There’s a LOT we can try to deny as we get older. I’m not going gray, and I’m not losing hair… HONEST!
(OK, maybe I am.)
And that’s just what we can see!
The REAL damage of aging takes place much deeper… inside your body… where you CAN’T see it.
That makes it even easier to deny – which is why most guys won’t even THINK about the loss of muscle and bone that often strikes on the other side of 65.
Getting weaker? ME??? NOPE!
Well, guys, a new study shows why it’s time to snap to attention here… before something else snaps.
Turns out BONE LOSS is a much bigger problem in men than any of us realize or recognize.
Even the “experts” often consider boneloss to be more of a “female problem.”
But it’s not.
The older you are, the higher your risk of suffering thinner, weaker bone.
That’s right. Osteoporosis. YOU.
Maybe you’ve never had a hint of a fracture. Maybe you feel your frame’s still as solid as an oak log.
But the new study finds the odds are NOT in your favor, even for men.
By the time you hit 75, your chances of having strong bones are the same as a coin flip. You’ve got a 50-50 chance of suffering from the thinner, frailer, weaker bones that could put you at risk for a fracture, especially in the hip.
And by the age of 80, just 12 percent of men have STRONG bones that are NOT at risk for a fracture.
The rest… 88 percent… have bones so thin that they’d actually qualify for osteoporosis treatment.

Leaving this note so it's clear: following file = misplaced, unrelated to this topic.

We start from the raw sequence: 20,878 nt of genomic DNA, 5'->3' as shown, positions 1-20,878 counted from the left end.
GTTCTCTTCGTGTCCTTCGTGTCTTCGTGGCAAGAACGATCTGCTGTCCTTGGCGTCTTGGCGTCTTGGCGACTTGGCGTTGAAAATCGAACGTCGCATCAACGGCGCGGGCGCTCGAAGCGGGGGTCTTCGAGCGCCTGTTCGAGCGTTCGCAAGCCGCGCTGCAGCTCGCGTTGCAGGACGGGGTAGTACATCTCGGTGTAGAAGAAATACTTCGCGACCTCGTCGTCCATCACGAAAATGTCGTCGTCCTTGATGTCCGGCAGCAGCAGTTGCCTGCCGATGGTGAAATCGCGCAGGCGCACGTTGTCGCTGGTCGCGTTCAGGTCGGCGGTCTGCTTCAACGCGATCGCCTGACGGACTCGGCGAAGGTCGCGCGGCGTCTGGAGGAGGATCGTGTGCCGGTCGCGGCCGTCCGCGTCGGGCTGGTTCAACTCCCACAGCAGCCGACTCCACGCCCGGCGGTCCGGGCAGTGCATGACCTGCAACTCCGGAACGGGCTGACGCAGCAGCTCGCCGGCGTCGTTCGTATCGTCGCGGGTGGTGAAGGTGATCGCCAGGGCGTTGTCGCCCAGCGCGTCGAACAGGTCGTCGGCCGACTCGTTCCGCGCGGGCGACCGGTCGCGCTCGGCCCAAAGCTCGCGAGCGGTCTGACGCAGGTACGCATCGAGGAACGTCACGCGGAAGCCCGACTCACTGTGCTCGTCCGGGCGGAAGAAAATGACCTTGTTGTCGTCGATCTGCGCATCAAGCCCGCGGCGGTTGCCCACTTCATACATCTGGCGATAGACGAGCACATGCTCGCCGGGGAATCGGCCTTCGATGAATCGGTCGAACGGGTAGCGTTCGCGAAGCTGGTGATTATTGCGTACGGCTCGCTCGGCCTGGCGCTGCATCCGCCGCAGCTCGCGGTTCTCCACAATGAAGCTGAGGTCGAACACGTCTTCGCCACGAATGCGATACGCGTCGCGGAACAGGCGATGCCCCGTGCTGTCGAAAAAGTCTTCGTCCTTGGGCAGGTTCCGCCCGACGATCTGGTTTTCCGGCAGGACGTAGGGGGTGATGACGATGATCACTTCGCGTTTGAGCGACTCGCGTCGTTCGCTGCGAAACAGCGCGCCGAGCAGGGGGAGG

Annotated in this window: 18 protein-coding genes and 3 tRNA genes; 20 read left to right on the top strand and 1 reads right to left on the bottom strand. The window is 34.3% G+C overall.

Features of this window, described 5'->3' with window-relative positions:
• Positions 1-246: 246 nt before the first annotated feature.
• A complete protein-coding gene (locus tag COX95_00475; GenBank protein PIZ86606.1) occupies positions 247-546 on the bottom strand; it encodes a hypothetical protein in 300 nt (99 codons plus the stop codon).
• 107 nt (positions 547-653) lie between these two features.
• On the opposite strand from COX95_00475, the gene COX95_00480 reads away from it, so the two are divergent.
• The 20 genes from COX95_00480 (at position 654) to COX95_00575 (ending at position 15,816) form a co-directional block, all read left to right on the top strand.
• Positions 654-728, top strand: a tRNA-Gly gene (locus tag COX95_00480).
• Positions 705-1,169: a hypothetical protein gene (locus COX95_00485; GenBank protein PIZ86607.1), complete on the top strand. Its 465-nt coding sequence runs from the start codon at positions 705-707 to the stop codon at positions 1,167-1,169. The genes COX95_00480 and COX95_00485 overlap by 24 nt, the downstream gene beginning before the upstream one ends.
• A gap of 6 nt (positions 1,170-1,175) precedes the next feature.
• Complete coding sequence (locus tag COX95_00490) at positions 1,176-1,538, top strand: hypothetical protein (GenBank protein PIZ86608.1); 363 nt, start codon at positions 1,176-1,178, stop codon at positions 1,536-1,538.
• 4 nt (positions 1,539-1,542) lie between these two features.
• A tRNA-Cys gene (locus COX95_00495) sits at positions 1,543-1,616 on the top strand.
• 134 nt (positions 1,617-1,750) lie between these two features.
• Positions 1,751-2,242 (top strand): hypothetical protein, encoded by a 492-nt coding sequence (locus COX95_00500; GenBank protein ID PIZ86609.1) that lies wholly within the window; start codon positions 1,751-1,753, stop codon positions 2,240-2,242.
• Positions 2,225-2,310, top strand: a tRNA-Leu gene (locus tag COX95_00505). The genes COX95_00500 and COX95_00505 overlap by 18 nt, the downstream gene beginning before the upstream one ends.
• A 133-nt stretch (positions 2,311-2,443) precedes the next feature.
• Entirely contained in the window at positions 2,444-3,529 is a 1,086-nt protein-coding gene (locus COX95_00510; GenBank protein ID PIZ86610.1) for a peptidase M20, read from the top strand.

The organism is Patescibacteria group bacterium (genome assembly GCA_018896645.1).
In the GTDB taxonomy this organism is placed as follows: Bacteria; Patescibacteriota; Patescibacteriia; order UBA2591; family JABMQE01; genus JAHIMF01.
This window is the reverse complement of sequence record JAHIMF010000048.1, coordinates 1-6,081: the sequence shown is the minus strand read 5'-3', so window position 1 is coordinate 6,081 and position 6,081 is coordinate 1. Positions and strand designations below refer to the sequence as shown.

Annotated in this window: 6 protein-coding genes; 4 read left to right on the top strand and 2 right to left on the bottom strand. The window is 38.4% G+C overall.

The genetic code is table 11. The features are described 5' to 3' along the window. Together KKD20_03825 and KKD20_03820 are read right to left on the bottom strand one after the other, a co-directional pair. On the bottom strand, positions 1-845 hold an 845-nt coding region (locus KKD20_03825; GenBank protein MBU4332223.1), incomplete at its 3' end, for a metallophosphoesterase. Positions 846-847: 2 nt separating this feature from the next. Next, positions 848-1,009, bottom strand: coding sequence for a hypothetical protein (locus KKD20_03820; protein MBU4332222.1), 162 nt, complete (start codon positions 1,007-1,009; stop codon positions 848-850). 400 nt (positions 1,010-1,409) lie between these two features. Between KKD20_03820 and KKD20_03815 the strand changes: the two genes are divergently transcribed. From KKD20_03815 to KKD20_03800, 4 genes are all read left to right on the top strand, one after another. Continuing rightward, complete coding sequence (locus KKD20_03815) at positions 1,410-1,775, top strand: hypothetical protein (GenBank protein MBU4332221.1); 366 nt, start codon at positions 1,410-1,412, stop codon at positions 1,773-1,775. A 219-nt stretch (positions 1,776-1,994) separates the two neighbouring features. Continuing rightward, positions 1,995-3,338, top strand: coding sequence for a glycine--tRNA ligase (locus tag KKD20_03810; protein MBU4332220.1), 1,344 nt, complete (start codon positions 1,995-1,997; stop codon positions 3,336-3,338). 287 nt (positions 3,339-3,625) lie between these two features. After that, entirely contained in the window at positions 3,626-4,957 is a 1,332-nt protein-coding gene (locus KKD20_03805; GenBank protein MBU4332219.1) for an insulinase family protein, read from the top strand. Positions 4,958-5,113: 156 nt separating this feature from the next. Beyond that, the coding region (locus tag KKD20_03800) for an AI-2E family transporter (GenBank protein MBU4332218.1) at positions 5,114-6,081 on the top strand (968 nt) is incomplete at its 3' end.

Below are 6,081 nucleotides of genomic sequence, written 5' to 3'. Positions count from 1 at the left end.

Of course, being a mainstream study, that’s what they’re trying to push you into. Osteoporosis treatment. AKA bone drugs.
But those meds are more trouble than they’re worth. Some can even cause bone breaks – especially if you take them for the long haul.
Here’s a better idea: Give your body what it needs to make its own stronger bone.
Most guys aren’t taking that basic step. The study finds that while nearly two-thirds of women are given calcium and vitamin D supplements, just 20 percent of men get the same.
How crazy is that? Guys have bones, too!
Along with D and calcium, make sure you take both magnesium and vitamin K (although talk to a doc about K if you’re on blood thinners, the two don’t play nice together).
You might be getting older. But you don’t have to get weaker. And if you give your bones what they need to stay strong, you won’t even have to deny it.